Tag Archives for gas
Editor’s Note: This article was originally published in Issue 2, 2015 of American Coal Magazine (pg. 30-32)
In February 2011, I spoke at the Fifth Annual Energy Forum and Expo in Grand Junction, CO. As I ran through my presentation, I listed some of the pressures being applied to the U.S. coal industry. I also made sure to caution the many members of the natural gas industry that were present to restrain their schadenfreude over the coal industry’s current challenges. In the best of scenarios, I warned, they would have only a few short years before they began to experience the same destructive attacks.
The February 20th edition of the EIA Henry Hub spot price graph debunks the notion of imminently stable gas prices that ANGA CEO, Marty Durbin put forward in a blog post and video last week. The impact of the extreme cold temperatures that much of North America has experienced over the past several weeks has caused Henry Hub natural gas spot rates to spike up to almost $8/MMBtu in some areas and then settle out today at just below $6/mmbtu. At $8/mmbtu, we’re seeing an approximately 400% price swing in an 18 month period. (These prices were published in the February 20th edition of the EIA’s Henry Hub spot price graph)
A new article by Clean Air Markets President, Gary Hart describes what the coal industry can expect during the second term of President Obama. Gary discusses SO2/NOx, MATS, CO2, coal ash, cooling water intake structures, the DC Court of Appeals, and natural gas.
With the onset of a second Obama administration come changes in the key “players” within the organization. There is a morphing list of people who will implement environmental and energy policy—a new group of legislators who will bring new perspectives to these issues and even a handful of new jurists who may rule on cases that could have major implications for the future utilization of coal in the U.S.
This RealClearMarkets article suggests President Obama should drop green energy for “real energy.” The article is focused on natural gas, instead of coal, but it still makes some excellent points.
The bottom line: households have far higher electricity bills using alternative energy … This disproportionately affects low-income Americans, who spend a higher share of their income on energy. Data from Labor Department released last September show those in the lowest fifth of the income distribution spend an average of 24 percent of income on energy, compared to 10 percent of income for those in the middle fifth, and 4 percent of income for those in the top fifth. …
Jason Hayes, ACC Communications Director was quoted today in an AP story discussing the changing American energy diet and CO2 emissions.
Jason Hayes, a spokesman for the American Coal Council, based in Washington, predicted cheap gas won’t last.
“Coal is going to be here for a long time. Our export markets are growing. Demand is going up around the world. Even if we decide not to use it, everybody else wants it,” he said. Hayes also said the industry expects new coal-fired power plants will be built as pollution-control technology advances: “The industry will meet the challenge” of the EPA regulations.
This article by the Australian describes the rush to use coal across the planet as renewables fail to fill gaps and European natural gas prices remain stubbornly high.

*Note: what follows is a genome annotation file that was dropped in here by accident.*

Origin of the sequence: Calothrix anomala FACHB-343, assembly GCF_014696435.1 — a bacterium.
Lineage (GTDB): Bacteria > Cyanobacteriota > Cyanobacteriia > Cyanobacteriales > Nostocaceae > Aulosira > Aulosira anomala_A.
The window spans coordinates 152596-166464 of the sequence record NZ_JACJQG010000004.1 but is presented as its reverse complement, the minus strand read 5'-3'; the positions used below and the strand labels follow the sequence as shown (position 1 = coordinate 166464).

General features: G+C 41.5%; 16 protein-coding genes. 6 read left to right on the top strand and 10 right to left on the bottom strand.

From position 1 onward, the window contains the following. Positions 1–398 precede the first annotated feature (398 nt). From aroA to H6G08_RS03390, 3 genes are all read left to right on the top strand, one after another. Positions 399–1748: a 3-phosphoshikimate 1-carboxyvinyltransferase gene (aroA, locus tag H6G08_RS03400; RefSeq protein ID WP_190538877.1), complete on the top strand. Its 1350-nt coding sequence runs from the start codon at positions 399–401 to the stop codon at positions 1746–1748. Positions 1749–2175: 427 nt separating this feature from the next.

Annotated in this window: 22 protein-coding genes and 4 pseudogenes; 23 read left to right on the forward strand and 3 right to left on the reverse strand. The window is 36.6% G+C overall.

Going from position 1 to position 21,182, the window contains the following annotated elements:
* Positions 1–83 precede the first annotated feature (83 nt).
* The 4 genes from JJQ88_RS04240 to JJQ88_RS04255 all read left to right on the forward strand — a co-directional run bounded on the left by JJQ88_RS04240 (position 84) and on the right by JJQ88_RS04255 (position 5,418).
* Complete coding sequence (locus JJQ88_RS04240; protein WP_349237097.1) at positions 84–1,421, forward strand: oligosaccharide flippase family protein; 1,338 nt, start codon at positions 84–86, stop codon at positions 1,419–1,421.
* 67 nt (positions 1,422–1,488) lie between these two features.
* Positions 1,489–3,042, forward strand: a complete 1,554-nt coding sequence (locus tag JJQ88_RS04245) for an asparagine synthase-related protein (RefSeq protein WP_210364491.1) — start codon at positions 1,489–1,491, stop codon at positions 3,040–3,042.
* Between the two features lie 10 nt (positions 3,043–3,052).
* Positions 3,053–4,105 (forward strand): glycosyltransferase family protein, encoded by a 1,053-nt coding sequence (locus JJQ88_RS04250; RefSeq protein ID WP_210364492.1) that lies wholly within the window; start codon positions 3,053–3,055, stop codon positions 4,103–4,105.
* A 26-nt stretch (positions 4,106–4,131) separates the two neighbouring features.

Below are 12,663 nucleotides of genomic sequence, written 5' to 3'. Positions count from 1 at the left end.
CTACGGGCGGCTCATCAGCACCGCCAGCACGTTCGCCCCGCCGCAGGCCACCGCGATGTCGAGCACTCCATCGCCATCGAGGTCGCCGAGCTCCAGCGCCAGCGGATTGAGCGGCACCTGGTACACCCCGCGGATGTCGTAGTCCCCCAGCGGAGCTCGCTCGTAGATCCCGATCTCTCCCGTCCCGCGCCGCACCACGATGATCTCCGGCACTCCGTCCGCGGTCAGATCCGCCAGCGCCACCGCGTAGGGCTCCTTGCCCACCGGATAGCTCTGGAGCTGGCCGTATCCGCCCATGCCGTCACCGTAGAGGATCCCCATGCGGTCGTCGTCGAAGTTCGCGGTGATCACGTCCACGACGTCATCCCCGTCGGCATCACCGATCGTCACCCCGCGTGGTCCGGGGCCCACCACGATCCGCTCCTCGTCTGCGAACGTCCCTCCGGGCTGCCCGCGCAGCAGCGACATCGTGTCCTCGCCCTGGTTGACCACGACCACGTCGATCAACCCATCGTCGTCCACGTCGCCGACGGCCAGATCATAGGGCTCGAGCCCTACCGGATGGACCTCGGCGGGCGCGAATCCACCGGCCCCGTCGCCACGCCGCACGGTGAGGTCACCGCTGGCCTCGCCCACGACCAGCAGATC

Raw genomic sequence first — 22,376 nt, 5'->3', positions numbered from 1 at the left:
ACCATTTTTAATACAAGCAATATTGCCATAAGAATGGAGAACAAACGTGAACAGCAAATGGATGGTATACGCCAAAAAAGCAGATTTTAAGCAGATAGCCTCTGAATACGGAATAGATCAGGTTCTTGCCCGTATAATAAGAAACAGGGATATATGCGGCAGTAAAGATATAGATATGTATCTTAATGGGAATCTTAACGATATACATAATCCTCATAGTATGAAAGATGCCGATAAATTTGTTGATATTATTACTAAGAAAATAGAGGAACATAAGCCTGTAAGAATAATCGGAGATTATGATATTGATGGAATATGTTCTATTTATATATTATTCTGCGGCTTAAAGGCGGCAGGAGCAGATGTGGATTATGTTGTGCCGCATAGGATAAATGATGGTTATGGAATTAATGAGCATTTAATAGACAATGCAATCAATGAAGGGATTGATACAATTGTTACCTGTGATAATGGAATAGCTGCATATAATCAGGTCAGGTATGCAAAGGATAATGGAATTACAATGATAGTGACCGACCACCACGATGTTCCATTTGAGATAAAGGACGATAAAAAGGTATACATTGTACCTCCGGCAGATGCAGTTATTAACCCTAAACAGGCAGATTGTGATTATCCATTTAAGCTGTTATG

Despite high hopes for renewables, the figures show the world to be on the cusp of another fossil fuel boom.
King Coal is refusing to die and, without a significant breakthrough in technology, the biggest energy future winner looks certain to be gas. […]
Cost blow-outs have forced rooftop solar programs to be wound back, wind projects face tougher planning regimes and heightened local community opposition.
While this Forbes.com article is looking at natural gas, the pride that Rex Tillerson, CEO of Exxon Mobile, shows in his company’s ability to provide abundant, affordable, domestic energy to this country, is an excellent pattern for the coal industry.
Tillerson brushes aside environmental concerns as manageable and overblown. He regards the shale surge as unambiguously good news for the U.S. and the world, the latest triumph for an industry that periodically invents new ways to find and harness fossil fuels from the earth. “The most important thing for people to understand about shale gas is it’s just yet the next big resource opportunity for us,” he says. “The world’s economy has a voracious appetite for energy, so thank God we can do this.”
A March 2012 report by the UK-based Global Warming Policy Foundation is taking renewable energy to task, claiming that in addition to causing its own share of environmental damage, wind energy “is an extraordinarily expensive and inefficient way of reducing CO2 emissions” that will consume a “staggering £130 billion” in subsidies by 2030.
The study goes on to note that wind power is a “capital-intensive means of generating electricity” that must be matched with fossil or nuclear backing power equivalent to 80% of the capacity of wind being constructed. The report also describes how wind’s intermittent nature actually make it far less efficient to use this backing power because the wide fluctuations in production ensure backing power cannot be run efficiently. GWPF provides further descriptions of the problems with this scenario here.)
Roger Bezdek and Robert Wendling, authors of “the Impending World Energy Mess” have added to their list of publications with an interesting look into the “unforeseen consequences of dedicated renewable energy transmission.”
Published in the February, 2012 issue of Public Utilities Fortnightly, Bezdek and Wendling’s delves into the taboo subject of whether so-called green energy can compete against other, far more reliable and far less expensive energy resources without strict mandates.